On manic new album, Jack White dares you to rein him in

NEW YORK (AFP) - Jack White really doesn't want to be known just as that sometimes abrasive guy who plays high-decibel guitar.

Singer and guitarist Jack White performs on stage on the third day of the Eurockeennes' festival, in the French eastern city of Belfort. (AFP / Sebastien Bozon)/ mb.com.ph Singer and guitarist Jack White performs on stage on the third day of the Eurockeennes' festival, in the French eastern city of Belfort. (AFP / Sebastien Bozon)/

On a sprawling and unapologetically weird new album, White dabbles with UFO-esque synthesizer effects, sings gleefully about robbing banks and covers a tune by that lesser-known songwriter Al Capone.

"Boarding House Reach," the former White Stripes frontman's first album in four years, veers into funk, electro, gospel and blues as White defiantly demonstrates his range.

White's third solo album starts off in comparatively tame territory with "Connected by Love," a sure crowd-pleaser with his signature fuzzy guitar empowered by a gospel backdrop.

White quickly finds a fresh portal in his mind with "Why Walk a Dog?," a rumination on humans' relationship with their proverbial best friends.

"Corporation" opens with a distant echo of the White Stripes' now-classic "Seven Nation Army" riff before turning funky with conga drums in the back as White vows, with tongue-in-cheek gusto, to aspire to the capitalist dream.

Soon White seems to be daring to be reined in. On "Hypermisophoniac," White explores his distaste for someone's dental noises as trippy, space-like synthesizers swing back and forth like a yo-yo.

White's guitar then kicks in over piano as he sings with nonchalance, "Ain't nowhere to run / When you're robbin' the bank."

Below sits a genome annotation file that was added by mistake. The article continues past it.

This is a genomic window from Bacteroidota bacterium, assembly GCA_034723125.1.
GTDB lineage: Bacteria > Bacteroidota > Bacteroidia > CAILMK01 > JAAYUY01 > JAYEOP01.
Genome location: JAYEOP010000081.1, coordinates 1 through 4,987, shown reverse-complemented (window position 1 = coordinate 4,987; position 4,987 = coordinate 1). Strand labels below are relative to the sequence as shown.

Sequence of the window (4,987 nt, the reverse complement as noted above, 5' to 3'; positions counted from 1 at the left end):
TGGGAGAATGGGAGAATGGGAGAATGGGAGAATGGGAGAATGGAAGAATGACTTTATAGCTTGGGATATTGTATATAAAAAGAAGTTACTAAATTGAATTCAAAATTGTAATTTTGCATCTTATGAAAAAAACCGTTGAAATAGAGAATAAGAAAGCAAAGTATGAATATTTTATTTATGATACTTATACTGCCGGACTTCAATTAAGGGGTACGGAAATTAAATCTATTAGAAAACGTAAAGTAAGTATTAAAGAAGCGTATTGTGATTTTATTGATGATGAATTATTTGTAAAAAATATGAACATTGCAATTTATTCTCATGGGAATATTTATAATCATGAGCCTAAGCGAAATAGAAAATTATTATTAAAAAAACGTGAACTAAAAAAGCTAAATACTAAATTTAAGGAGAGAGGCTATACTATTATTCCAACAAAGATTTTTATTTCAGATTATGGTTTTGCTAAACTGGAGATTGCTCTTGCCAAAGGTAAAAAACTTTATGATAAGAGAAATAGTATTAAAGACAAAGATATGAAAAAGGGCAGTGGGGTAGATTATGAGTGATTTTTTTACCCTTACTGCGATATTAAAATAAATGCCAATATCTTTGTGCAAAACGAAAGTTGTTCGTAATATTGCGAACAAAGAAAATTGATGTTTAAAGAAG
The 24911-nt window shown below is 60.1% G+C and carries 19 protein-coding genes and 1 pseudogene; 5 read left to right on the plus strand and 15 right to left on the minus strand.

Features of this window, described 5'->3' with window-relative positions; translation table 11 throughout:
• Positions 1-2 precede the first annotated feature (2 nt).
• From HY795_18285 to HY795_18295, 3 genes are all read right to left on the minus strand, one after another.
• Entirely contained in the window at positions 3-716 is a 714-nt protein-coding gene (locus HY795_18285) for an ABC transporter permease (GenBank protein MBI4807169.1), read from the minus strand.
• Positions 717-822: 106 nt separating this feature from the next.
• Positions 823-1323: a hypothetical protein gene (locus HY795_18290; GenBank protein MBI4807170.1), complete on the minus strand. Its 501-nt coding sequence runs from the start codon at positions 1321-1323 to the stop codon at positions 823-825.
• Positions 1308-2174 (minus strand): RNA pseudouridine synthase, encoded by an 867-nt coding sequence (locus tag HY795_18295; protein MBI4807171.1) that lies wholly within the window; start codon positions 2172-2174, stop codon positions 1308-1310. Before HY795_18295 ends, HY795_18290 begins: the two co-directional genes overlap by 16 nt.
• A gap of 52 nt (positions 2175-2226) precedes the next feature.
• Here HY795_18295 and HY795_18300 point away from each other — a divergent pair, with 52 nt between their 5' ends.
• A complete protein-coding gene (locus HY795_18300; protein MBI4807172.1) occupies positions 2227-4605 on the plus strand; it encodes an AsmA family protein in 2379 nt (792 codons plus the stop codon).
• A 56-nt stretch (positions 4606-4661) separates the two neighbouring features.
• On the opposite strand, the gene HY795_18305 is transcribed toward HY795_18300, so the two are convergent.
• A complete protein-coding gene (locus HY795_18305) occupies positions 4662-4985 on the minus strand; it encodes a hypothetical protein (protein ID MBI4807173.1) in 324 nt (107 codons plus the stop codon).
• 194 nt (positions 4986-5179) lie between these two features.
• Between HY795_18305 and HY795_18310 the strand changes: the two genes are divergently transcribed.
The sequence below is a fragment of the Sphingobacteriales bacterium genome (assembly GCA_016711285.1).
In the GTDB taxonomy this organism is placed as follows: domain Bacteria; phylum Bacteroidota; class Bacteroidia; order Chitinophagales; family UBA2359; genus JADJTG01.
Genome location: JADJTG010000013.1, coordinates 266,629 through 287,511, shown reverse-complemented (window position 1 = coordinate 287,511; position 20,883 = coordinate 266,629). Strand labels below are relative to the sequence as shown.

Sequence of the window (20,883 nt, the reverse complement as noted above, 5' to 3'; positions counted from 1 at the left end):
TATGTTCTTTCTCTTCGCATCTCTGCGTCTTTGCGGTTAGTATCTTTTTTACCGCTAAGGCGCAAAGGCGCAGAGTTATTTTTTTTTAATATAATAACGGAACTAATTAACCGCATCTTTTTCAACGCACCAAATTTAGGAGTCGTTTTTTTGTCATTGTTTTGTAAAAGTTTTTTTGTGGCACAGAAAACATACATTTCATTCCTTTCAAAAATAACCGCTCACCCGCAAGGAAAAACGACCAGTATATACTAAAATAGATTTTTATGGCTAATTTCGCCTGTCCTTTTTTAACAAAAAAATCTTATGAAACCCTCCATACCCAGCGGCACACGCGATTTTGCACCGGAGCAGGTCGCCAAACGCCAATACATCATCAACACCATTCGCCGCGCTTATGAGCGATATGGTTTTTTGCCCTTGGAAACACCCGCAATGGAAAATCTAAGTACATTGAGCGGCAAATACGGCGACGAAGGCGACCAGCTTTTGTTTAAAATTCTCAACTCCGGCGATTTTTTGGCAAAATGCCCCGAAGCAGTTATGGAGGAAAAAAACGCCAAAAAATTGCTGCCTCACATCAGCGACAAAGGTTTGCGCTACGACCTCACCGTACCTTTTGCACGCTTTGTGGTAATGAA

- New artistic freedom -
The 42-year-old Detroit native, identifiable for his chin-length swoop of black hair that belies his fair complexion and infamous for off-stage flarings of temper, in the late 1990s led the revival of garage rock with its raw, rough-around-the-edges energy.

On "Boarding House Reach," White offers hints that he knows he will be accused of self-indulgence. One track, recited in spoken word by Australian blues artist C.W. Stoneking, is entitled "Abulia and Akrasia," the latter a classical Greek term for lack of self-control.

After two decades of success, White apparently can afford artistic freedom. He has founded his own label, Third Man Records, with a headquarters in Nashville and a major new vinyl pressing plant in Detroit.

For a five-month tour in support of the album, White -- annoyed, like so many, at the constant distractions in modern-day concerts -- will require fans to leave their phones at the door.

In an interview in the latest issue of Rolling Stone, White seemed to fantasize about a long-dead music industry in which powerful executives could stop his ideas.

"'Hey, the label won't let you do that,'" he told the magazine, adding, "What cool problems to have!"

- Softer side to Scarface -
White closes "Boarding House Reach" with a song written by none other than Al Capone when the notorious gangster was imprisoned on Alcatraz.

Showing an unexpectedly sentimental side to the Chicago crime boss nicknamed Scarface, "Humoresque" reminisces about lighter moments outside of prison.

"If the children are dancing / Lovers are all romancing / Is it any wonder everyone is singing?" White sings to a gentle jazz arrangement.

Capone was said to have performed the song on banjo as part of an inmate band, taking a melody of Dvorak. The sheet music was sold at an auction last year -- to an anonymous bidder.

White seems to sum up his manic new musical mishmash of an album on "Ice Station Zebra," a funky track on which he gives nearly a rap delivery as he bemoans the need to classify the world with labels.

"If Joe Blow says, 'Yo, you paint like Caravaggio' / You'll respond, 'No, that's an insult, Joe / I live in a vacuum / I ain't coppin' no one.'"